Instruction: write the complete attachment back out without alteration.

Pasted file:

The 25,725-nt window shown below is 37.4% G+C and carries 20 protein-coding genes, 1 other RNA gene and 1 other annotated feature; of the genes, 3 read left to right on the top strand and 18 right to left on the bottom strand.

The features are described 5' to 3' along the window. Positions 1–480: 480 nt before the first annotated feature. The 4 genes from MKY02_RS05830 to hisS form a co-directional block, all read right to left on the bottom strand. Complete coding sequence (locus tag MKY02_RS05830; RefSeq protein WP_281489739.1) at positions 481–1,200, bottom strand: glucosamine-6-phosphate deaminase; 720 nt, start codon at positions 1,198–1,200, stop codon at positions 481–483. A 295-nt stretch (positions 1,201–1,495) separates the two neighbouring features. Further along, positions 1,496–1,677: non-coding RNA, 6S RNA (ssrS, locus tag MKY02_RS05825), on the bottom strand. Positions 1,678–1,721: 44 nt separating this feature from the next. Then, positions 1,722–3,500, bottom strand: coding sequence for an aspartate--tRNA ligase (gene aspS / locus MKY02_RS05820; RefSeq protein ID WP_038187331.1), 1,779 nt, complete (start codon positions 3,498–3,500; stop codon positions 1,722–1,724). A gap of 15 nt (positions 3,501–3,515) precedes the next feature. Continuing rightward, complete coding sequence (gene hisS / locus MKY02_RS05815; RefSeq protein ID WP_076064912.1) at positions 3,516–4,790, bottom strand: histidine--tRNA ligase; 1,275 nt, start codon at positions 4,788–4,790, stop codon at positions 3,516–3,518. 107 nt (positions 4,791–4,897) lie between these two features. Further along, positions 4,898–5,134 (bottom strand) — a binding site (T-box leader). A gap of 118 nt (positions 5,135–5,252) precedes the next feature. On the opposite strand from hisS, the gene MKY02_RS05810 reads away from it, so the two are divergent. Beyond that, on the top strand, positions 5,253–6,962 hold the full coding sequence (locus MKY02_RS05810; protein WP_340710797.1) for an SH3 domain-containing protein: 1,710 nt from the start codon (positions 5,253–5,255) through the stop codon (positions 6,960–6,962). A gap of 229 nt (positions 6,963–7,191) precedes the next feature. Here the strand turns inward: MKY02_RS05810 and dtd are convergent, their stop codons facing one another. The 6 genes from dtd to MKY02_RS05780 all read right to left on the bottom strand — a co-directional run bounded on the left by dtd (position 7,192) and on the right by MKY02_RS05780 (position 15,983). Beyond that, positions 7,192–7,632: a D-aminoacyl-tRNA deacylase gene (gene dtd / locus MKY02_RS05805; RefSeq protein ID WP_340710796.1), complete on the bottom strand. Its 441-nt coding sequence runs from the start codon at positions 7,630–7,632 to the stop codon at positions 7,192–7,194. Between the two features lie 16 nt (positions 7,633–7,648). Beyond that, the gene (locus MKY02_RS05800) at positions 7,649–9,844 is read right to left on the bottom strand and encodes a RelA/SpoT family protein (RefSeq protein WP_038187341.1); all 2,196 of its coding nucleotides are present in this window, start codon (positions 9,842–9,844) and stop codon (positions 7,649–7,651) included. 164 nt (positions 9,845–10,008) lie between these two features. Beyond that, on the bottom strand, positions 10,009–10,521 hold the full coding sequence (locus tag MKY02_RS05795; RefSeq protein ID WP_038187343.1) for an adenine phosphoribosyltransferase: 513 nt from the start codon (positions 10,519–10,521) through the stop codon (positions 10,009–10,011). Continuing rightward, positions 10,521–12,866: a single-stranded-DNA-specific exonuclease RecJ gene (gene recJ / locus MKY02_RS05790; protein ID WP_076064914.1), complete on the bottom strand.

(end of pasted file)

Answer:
The 25,725-nt window shown below is 37.4% G+C and carries 20 protein-coding genes, 1 other RNA gene and 1 other annotated feature; of the genes, 3 read left to right on the top strand and 18 right to left on the bottom strand.

The features are described 5' to 3' along the window. Positions 1–480: 480 nt before the first annotated feature. The 4 genes from MKY02_RS05830 to hisS form a co-directional block, all read right to left on the bottom strand. Complete coding sequence (locus tag MKY02_RS05830; RefSeq protein WP_281489739.1) at positions 481–1,200, bottom strand: glucosamine-6-phosphate deaminase; 720 nt, start codon at positions 1,198–1,200, stop codon at positions 481–483. A 295-nt stretch (positions 1,201–1,495) separates the two neighbouring features. Further along, positions 1,496–1,677: non-coding RNA, 6S RNA (ssrS, locus tag MKY02_RS05825), on the bottom strand. Positions 1,678–1,721: 44 nt separating this feature from the next. Then, positions 1,722–3,500, bottom strand: coding sequence for an aspartate--tRNA ligase (gene aspS / locus MKY02_RS05820; RefSeq protein ID WP_038187331.1), 1,779 nt, complete (start codon positions 3,498–3,500; stop codon positions 1,722–1,724). A gap of 15 nt (positions 3,501–3,515) precedes the next feature. Continuing rightward, complete coding sequence (gene hisS / locus MKY02_RS05815; RefSeq protein ID WP_076064912.1) at positions 3,516–4,790, bottom strand: histidine--tRNA ligase; 1,275 nt, start codon at positions 4,788–4,790, stop codon at positions 3,516–3,518. 107 nt (positions 4,791–4,897) lie between these two features. Further along, positions 4,898–5,134 (bottom strand) — a binding site (T-box leader). A gap of 118 nt (positions 5,135–5,252) precedes the next feature. On the opposite strand from hisS, the gene MKY02_RS05810 reads away from it, so the two are divergent. Beyond that, on the top strand, positions 5,253–6,962 hold the full coding sequence (locus MKY02_RS05810; protein WP_340710797.1) for an SH3 domain-containing protein: 1,710 nt from the start codon (positions 5,253–5,255) through the stop codon (positions 6,960–6,962). A gap of 229 nt (positions 6,963–7,191) precedes the next feature. Here the strand turns inward: MKY02_RS05810 and dtd are convergent, their stop codons facing one another. The 6 genes from dtd to MKY02_RS05780 all read right to left on the bottom strand — a co-directional run bounded on the left by dtd (position 7,192) and on the right by MKY02_RS05780 (position 15,983). Beyond that, positions 7,192–7,632: a D-aminoacyl-tRNA deacylase gene (gene dtd / locus MKY02_RS05805; RefSeq protein ID WP_340710796.1), complete on the bottom strand. Its 441-nt coding sequence runs from the start codon at positions 7,630–7,632 to the stop codon at positions 7,192–7,194. Between the two features lie 16 nt (positions 7,633–7,648). Beyond that, the gene (locus MKY02_RS05800) at positions 7,649–9,844 is read right to left on the bottom strand and encodes a RelA/SpoT family protein (RefSeq protein WP_038187341.1); all 2,196 of its coding nucleotides are present in this window, start codon (positions 9,842–9,844) and stop codon (positions 7,649–7,651) included. 164 nt (positions 9,845–10,008) lie between these two features. Beyond that, on the bottom strand, positions 10,009–10,521 hold the full coding sequence (locus tag MKY02_RS05795; RefSeq protein ID WP_038187343.1) for an adenine phosphoribosyltransferase: 513 nt from the start codon (positions 10,519–10,521) through the stop codon (positions 10,009–10,011). Continuing rightward, positions 10,521–12,866: a single-stranded-DNA-specific exonuclease RecJ gene (gene recJ / locus MKY02_RS05790; protein ID WP_076064914.1), complete on the bottom strand.